Sulcata Tortoise Care Sheet
Looking to learn proper Sulcata tortoise care? We’ve got the best African Sulcata tortoise care sheet anywhere!
Unlike the tropical tortoises, which are omnivores, and the Mediterranean tortoises, which eat mainly vegetables, the African sulcata tortoise is mainly a grazing animal. In the wild, about 75% of its diet consists of grass. In captivity, it should be fed lots of grass! The best thing is to just let them graze in a garden, rather than having to feed them, but this is not always possible.
The base of the African sulcata tortoise’s food pyramid is grass and hay. The pyramid is finished off with cactus pads (prickly pear pads), flowers like rose petals, leaves like hibiscus, mulberry and grape, and weeds like dandelions and clover.
The African sulcata tortoise is a huge tortoise with a huge shell, so it needs huge amounts of calcium. This species seems to take particularly well to cuttlebone. I advise always leaving cuttlebone in your tortoise’s habitat. Spreading powdered calcium supplements on their food once or twice a week is also a good idea.
Being from the Sahara, these animals don’t like the cold. If their environment falls below 61°F at any time, you are inviting problems. Aim for a daytime temperature of 75° to 85°F. Going too far above this range is also problematic, but most keepers find they have the most trouble with excess cold.
Being such a big tortoise, they naturally need lots of space. For all practical purposes, it is very hard to keep an African sulcata tortoise indoors all the time. They need indoor space of at least 8 feet by 8 feet, as well as an outdoor pen and an outdoor shelter.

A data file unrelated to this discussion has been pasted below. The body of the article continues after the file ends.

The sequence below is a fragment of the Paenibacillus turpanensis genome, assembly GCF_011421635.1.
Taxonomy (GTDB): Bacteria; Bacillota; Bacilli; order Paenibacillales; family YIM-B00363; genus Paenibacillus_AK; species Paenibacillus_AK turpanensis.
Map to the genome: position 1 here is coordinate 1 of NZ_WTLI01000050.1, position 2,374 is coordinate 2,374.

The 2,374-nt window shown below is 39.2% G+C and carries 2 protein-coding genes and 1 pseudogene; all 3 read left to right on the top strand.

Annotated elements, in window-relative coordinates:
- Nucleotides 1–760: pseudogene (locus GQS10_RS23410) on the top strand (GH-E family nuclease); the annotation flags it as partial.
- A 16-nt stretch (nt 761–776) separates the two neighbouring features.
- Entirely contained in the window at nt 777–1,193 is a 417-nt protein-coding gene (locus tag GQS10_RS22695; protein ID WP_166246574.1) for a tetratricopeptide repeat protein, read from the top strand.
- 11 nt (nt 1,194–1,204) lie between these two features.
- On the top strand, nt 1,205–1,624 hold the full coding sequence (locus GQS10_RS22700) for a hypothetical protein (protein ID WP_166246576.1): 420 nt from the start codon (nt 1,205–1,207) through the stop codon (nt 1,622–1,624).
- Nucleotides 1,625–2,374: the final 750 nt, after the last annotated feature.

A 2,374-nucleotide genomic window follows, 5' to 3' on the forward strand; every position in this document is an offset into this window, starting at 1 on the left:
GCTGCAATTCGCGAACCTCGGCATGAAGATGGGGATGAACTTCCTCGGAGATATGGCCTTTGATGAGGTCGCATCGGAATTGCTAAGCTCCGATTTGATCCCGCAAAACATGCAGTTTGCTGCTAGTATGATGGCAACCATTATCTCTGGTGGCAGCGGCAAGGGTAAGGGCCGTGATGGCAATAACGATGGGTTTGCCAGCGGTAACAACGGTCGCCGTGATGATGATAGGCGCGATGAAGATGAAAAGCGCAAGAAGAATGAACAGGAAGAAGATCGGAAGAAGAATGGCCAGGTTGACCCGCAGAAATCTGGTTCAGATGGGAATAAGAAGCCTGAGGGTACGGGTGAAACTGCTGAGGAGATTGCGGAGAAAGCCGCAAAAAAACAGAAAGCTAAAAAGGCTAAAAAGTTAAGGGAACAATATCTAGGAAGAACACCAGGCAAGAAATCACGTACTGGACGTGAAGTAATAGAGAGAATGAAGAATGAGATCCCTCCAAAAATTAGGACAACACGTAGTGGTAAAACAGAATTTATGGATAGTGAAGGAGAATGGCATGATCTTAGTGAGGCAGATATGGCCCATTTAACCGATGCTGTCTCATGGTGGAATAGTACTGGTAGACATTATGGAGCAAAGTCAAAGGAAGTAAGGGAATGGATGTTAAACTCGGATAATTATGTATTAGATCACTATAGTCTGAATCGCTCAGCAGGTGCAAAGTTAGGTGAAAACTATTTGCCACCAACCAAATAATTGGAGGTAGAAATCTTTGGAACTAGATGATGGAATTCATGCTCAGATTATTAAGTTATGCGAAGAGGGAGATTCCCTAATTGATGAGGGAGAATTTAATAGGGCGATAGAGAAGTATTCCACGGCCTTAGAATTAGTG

A tortoise table should be equipped with UV lights as described in my article on tortoise housing. The best substrate for African sulcata tortoises is grass hay. They nibble on this for snacks.
Outdoors, it is good to have both a shelter and an area for them to roam free and graze. A small garden shed, of the sort you can buy in any garden center, is suitable. This should be heated with a big heat mat, which you can get in any reptile supply store. The interior of the shed should be kept at 80-90°F. Remember that these are big strong animals and are liable to break down anything that is too flimsy. You may want to reinforce the walls of the barn and will certainly want to insulate it. I have been toying with the idea of creating earth berms around a barn for a sulcata shed, but have not yet had the chance to put this into practice. I believe this would provide a stable temperature as well as greatly strengthening the structure. If you try this out, be sure to let me know how it goes.
African sulcata tortoises are big fans of soaking. In their indoor habitat, provide a shallow tray of water big enough for them to sit into. The article on tortoise housing describes how to build these. As with all tortoise species, the hatchlings are particularly prone to dehydration, so place them manually in the water tray for 15 minutes every day.
This species does not hibernate.